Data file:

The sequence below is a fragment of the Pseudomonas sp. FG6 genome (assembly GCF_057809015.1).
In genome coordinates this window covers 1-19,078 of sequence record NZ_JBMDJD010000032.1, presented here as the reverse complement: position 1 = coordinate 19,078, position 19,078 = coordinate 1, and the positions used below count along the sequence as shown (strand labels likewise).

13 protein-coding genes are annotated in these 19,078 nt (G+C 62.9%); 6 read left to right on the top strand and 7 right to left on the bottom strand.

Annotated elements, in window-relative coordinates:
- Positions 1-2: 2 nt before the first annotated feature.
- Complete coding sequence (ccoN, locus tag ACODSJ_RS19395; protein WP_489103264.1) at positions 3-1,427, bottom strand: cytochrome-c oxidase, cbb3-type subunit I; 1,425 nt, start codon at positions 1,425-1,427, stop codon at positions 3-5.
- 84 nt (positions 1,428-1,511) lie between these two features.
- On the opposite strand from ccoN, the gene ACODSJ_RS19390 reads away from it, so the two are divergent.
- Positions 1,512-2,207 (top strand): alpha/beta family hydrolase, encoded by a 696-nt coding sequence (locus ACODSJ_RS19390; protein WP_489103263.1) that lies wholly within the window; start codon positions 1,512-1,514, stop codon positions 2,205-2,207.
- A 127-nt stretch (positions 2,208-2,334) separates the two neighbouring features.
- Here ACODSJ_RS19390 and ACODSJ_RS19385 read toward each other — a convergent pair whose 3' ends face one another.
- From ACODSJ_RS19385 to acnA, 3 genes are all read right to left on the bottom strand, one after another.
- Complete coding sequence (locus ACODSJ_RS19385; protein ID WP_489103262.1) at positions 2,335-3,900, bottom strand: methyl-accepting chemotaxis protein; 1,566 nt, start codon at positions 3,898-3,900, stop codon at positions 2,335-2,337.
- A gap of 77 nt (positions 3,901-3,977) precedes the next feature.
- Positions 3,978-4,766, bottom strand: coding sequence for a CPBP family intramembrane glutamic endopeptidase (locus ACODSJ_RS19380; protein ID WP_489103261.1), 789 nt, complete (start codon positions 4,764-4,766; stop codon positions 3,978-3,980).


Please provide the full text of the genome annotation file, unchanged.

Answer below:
The sequence below is a fragment of the Pseudomonas sp. FG6 genome (assembly GCF_057809015.1).
In genome coordinates this window covers 1-19,078 of sequence record NZ_JBMDJD010000032.1, presented here as the reverse complement: position 1 = coordinate 19,078, position 19,078 = coordinate 1, and the positions used below count along the sequence as shown (strand labels likewise).

13 protein-coding genes are annotated in these 19,078 nt (G+C 62.9%); 6 read left to right on the top strand and 7 right to left on the bottom strand.

Annotated elements, in window-relative coordinates:
- Positions 1-2: 2 nt before the first annotated feature.
- Complete coding sequence (ccoN, locus tag ACODSJ_RS19395; protein WP_489103264.1) at positions 3-1,427, bottom strand: cytochrome-c oxidase, cbb3-type subunit I; 1,425 nt, start codon at positions 1,425-1,427, stop codon at positions 3-5.
- 84 nt (positions 1,428-1,511) lie between these two features.
- On the opposite strand from ccoN, the gene ACODSJ_RS19390 reads away from it, so the two are divergent.
- Positions 1,512-2,207 (top strand): alpha/beta family hydrolase, encoded by a 696-nt coding sequence (locus ACODSJ_RS19390; protein WP_489103263.1) that lies wholly within the window; start codon positions 1,512-1,514, stop codon positions 2,205-2,207.
- A 127-nt stretch (positions 2,208-2,334) separates the two neighbouring features.
- Here ACODSJ_RS19390 and ACODSJ_RS19385 read toward each other — a convergent pair whose 3' ends face one another.
- From ACODSJ_RS19385 to acnA, 3 genes are all read right to left on the bottom strand, one after another.
- Complete coding sequence (locus ACODSJ_RS19385; protein ID WP_489103262.1) at positions 2,335-3,900, bottom strand: methyl-accepting chemotaxis protein; 1,566 nt, start codon at positions 3,898-3,900, stop codon at positions 2,335-2,337.
- A gap of 77 nt (positions 3,901-3,977) precedes the next feature.
- Positions 3,978-4,766, bottom strand: coding sequence for a CPBP family intramembrane glutamic endopeptidase (locus ACODSJ_RS19380; protein ID WP_489103261.1), 789 nt, complete (start codon positions 4,764-4,766; stop codon positions 3,978-3,980).